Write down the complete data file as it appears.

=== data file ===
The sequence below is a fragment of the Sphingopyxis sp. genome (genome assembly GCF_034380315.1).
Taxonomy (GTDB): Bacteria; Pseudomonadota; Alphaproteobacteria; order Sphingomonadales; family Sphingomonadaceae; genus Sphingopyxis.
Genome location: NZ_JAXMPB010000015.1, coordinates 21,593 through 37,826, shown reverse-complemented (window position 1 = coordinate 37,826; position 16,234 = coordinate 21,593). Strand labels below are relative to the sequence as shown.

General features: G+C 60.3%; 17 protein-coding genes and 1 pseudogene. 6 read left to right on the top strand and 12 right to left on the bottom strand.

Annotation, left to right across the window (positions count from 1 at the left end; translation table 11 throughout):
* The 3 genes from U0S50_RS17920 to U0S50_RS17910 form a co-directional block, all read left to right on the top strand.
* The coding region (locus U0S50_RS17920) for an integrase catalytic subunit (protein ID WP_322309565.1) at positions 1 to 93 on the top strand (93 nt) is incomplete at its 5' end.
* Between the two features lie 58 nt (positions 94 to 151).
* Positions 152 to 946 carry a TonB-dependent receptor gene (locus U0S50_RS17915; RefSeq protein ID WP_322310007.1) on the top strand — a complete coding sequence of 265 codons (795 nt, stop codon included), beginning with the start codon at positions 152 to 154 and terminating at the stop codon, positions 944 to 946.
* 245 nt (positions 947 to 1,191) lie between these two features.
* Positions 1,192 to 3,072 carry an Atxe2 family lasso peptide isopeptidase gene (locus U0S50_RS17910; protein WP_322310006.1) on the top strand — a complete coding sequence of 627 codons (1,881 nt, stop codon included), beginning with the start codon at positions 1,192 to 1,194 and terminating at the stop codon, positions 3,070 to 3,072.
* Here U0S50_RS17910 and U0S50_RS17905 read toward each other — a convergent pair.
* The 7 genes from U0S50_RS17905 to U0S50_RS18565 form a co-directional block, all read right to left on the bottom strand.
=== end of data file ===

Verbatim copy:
The sequence below is a fragment of the Sphingopyxis sp. genome (genome assembly GCF_034380315.1).
Taxonomy (GTDB): Bacteria; Pseudomonadota; Alphaproteobacteria; order Sphingomonadales; family Sphingomonadaceae; genus Sphingopyxis.
Genome location: NZ_JAXMPB010000015.1, coordinates 21,593 through 37,826, shown reverse-complemented (window position 1 = coordinate 37,826; position 16,234 = coordinate 21,593). Strand labels below are relative to the sequence as shown.

General features: G+C 60.3%; 17 protein-coding genes and 1 pseudogene. 6 read left to right on the top strand and 12 right to left on the bottom strand.

Annotation, left to right across the window (positions count from 1 at the left end; translation table 11 throughout):
* The 3 genes from U0S50_RS17920 to U0S50_RS17910 form a co-directional block, all read left to right on the top strand.
* The coding region (locus U0S50_RS17920) for an integrase catalytic subunit (protein ID WP_322309565.1) at positions 1 to 93 on the top strand (93 nt) is incomplete at its 5' end.
* Between the two features lie 58 nt (positions 94 to 151).
* Positions 152 to 946 carry a TonB-dependent receptor gene (locus U0S50_RS17915; RefSeq protein ID WP_322310007.1) on the top strand — a complete coding sequence of 265 codons (795 nt, stop codon included), beginning with the start codon at positions 152 to 154 and terminating at the stop codon, positions 944 to 946.
* 245 nt (positions 947 to 1,191) lie between these two features.
* Positions 1,192 to 3,072 carry an Atxe2 family lasso peptide isopeptidase gene (locus U0S50_RS17910; protein WP_322310006.1) on the top strand — a complete coding sequence of 627 codons (1,881 nt, stop codon included), beginning with the start codon at positions 1,192 to 1,194 and terminating at the stop codon, positions 3,070 to 3,072.
* Here U0S50_RS17910 and U0S50_RS17905 read toward each other — a convergent pair.
* The 7 genes from U0S50_RS17905 to U0S50_RS18565 form a co-directional block, all read right to left on the bottom strand.